I have been reading a good book called The Big Questions, by Lou Marinoff, and a passage I ran across yesterday reminded me of some related things I’d read recently. This is going to be a long post, but I think it’s worth it, so bear with me — I’m just going to plop them all out here and let you put them together the same way I did:
“If a violin string is lying on a table loose and detached from any violin, some might suppose it “free” because it is unconstrained. But what, one should ask oneself, is it “free” to do or be? Certainly it cannot vibrate with beautiful music in such a condition of limpness. Yet if you fasten one end of it to the tailpiece of the violin and the other to a peg in the scroll, then tighten it to its allotted pitch, you have rendered it free to play. And you might say that spiritually the string has been liberated by being tied tightly at both ends. For this is one of the great paradoxes of the world to be seen and tested on every side: the principle of emancipation by discipline.”—Guy Murchie, The Seven Mysteries of Life
“Take, for example, Itzhak Perlman, whom we discussed earlier. Do you think he ever said to himself, ‘What is the least I can do and still become the finest violinist in the world?’
Hearing Itzhak Perlman play the violin is more than a musical experience–it is a shattering eclipse–a symphony of sensory and spiritual delight. Itzhak Perlman does something much more than play the violin brilliantly. How do you suppose he came to be so gifted?
Every morning Itzhak Perlman wakes up at five-fifteen. He showers, has a light breakfast, and begins his morning practice session, which lasts for four and a half hours. He has lunch, reads for a while, exercises, and then begins his afternoon practice session, which lasts for four and a half hours. In the evening, he has dinner and relaxes with his family. This is Itzhak Perlman’s schedule every single day of the year, except for concert days.
On the day of a concert, he wakes up at five-fifteen, showers, has breakfast, and begins his morning practice session, which lasts for four and a half hours. He has lunch, reads for a while, exercises, and takes a nap for ninety minutes. When he wakes, he gets dressed and goes to the concert venue. There they perform a sound check and have a brief rehearsal. Forty-five minutes before the concert, Mr. Perlman is found alone in his dressing room. Two security guards are placed outside the locked door with explicit instructions to let no one in under any circumstances.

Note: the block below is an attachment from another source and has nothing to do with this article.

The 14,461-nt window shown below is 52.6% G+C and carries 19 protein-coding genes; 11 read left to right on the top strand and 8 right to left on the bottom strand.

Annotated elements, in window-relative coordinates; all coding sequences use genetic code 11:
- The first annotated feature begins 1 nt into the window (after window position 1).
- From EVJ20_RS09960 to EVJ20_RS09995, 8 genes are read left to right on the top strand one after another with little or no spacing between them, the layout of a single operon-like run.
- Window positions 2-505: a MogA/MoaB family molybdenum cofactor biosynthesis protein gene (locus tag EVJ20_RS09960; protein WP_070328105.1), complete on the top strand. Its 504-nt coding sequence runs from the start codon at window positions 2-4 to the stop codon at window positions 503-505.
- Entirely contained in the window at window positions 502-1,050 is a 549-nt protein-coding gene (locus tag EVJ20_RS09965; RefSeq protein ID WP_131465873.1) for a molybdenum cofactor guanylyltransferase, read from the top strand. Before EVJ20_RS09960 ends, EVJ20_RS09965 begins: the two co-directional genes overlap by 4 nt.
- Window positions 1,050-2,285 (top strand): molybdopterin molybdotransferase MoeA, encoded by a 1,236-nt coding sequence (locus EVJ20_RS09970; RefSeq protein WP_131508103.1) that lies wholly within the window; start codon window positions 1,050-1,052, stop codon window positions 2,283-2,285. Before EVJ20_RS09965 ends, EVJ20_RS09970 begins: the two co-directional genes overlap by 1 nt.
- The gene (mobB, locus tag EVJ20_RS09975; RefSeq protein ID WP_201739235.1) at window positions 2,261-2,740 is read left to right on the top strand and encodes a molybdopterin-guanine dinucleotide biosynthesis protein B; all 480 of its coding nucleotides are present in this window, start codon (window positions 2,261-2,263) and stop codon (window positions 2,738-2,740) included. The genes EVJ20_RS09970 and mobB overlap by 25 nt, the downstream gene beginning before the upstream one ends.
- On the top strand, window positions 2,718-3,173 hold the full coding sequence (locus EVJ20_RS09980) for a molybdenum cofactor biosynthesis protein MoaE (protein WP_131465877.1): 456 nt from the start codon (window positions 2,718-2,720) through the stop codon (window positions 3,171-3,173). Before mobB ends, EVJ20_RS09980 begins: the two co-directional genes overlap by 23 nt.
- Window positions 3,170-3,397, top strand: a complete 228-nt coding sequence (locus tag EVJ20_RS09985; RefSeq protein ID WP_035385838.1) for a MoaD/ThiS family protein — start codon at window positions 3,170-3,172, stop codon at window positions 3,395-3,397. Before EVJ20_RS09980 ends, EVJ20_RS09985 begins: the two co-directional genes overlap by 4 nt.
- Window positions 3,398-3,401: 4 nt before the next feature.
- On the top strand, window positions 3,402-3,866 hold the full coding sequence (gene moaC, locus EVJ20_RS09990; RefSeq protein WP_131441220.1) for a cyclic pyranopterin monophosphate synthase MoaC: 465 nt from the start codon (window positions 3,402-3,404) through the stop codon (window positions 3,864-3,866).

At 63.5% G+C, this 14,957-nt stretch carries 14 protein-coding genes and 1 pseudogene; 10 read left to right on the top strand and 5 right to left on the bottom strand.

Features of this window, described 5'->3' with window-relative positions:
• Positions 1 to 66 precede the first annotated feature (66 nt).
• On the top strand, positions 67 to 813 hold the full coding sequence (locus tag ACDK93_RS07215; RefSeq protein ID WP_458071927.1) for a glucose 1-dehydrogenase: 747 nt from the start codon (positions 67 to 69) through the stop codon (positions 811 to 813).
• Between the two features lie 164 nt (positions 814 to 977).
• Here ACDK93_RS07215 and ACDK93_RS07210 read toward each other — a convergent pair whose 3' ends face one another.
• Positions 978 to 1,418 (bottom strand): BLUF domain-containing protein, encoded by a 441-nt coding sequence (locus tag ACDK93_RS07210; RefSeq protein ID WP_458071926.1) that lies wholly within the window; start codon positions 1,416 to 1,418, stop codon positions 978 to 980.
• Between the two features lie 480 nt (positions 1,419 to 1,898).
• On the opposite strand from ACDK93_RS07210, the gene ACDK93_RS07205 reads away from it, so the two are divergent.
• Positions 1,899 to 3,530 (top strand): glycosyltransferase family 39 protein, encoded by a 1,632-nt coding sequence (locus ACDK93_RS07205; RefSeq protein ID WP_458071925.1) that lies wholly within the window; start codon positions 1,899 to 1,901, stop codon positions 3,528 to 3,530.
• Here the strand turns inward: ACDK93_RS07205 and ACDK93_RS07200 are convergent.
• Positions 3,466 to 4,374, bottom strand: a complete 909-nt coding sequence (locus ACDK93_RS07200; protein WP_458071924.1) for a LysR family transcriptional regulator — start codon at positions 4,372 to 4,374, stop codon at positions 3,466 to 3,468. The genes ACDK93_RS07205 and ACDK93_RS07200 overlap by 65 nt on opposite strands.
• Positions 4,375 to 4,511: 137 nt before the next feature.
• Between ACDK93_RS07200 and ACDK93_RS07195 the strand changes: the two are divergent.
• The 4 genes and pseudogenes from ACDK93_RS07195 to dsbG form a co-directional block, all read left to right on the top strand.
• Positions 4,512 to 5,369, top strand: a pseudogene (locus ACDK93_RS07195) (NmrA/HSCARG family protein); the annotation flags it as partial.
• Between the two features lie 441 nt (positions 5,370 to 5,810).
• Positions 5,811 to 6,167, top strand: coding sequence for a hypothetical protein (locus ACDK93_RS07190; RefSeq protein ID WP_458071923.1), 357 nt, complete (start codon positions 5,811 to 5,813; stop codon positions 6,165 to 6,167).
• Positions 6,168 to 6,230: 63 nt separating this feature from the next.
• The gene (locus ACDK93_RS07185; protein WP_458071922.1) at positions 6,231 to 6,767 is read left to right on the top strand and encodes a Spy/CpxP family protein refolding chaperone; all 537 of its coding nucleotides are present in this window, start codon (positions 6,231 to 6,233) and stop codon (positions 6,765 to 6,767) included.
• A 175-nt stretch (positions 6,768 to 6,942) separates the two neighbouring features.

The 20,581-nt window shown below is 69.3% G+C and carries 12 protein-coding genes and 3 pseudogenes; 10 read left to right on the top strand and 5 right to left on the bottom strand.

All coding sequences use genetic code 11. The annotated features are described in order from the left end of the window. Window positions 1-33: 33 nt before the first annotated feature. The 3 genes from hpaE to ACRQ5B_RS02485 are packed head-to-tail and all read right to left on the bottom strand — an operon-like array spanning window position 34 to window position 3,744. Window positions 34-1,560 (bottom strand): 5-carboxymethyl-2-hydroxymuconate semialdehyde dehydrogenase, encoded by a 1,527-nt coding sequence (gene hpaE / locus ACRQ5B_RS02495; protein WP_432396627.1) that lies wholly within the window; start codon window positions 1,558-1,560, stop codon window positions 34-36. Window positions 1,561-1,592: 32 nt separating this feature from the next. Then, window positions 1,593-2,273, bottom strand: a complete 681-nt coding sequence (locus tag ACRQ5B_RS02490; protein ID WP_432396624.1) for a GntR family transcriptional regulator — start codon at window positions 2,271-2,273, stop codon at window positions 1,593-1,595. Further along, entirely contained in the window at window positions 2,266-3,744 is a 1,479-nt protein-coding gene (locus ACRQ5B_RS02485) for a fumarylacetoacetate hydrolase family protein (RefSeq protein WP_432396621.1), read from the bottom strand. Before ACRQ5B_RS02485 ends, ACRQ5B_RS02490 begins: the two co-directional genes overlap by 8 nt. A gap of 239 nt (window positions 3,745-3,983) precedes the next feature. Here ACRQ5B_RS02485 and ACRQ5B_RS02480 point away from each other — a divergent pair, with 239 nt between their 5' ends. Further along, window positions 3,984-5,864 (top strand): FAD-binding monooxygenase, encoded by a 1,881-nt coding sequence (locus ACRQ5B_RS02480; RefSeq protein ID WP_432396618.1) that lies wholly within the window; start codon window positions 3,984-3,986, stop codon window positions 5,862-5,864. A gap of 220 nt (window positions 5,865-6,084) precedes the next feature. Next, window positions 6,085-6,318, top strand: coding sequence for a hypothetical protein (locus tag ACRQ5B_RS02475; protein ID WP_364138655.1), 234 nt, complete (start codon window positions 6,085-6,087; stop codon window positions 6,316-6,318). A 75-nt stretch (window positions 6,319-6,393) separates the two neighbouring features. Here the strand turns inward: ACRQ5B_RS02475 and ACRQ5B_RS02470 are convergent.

What do you think he does?
He prays. Itzhak Perlman prays. How do you think Itzhak Perlman chooses to pray at this time? Do you think he says ‘God, will you please let me play the violin brilliantly tonight?’ This could be, but it is not the type of petition that leaves Itzhak wondering if God will answer his prayer. When Itzhak Perlman says to God, ‘Will you please let me play the violin brilliantly tonight?’ he does not doubt for one single moment that God will answer his prayer.
Why? Because Itzhak Perlman plays the violin brilliantly for nine hours a day, every single day, day in and day out, in an empty room, for nobody but his God. Itzhak Perlman upholds his part of the deal. Passion. Dedication. Belief. So when Itzhak Perlman says, ‘God, will you please let me play the violin brilliantly tonight?’ he knows with absolute certitude that God will answer his prayer.”—Matthew Kelly, The Rhythm of Life
(Used by permission.)
“The ordinarily brilliant violinist Yitzhak Perlman exemplified the extraordinary in an unforgettable recital at New York’s Lincoln Center. At the very beginning of an orchestral work in which he was the featured soloist, he broke a string. Everyone heard it snap, and the orchestra stopped playing. Normally, a musician would replace the string. There would be an understandable delay. In Perlman’s case, such an occurrence would also be more arduous. A victim of childhood polio, he walks slowly and painfully – yet majestically – with leg braces and crutches. He lays down the crutches and removes the braces before he starts playing. Now he would have to put them on again, and make his way offstage and eventually back onstage, in order to effect the replacement.
Instead, he did something unthinkable. He stayed where he was, with the imperfect instrument, and nodded to the conductor to restart the piece. Jack Reimer, a reporter for the Houston Chronicle who was in the audience, later wrote: ‘And he played with such passion and such power and such purity as they had never heard before. Of course, anyone knows that it is impossible to play a symphonic work with just three strings. I know that, and you know that, but that night, Yitzhak Perlman refused to know that… When he finished, there was an awesome silence in the room. And then people rose and cheered. There was an extraordinary outburst of applause from every corner of the auditorium. We were all on our feet, screaming and cheering, doing everything we could to show how much we appreciated what he had done.’
Then Perlman said something profoundly philosophical to the audience, and as unforgettable as his performance: ‘You know, sometimes it is the artist’s task to find out how much music you can still make with what you have left.’”—Lou Marinoff, Ph.D., The Big Questions
(With extra-special Asparagus Pee thanks and a big kiss to The Lady Janet for typing this all up this morning so I could cut-and-paste it here. She must really love me!)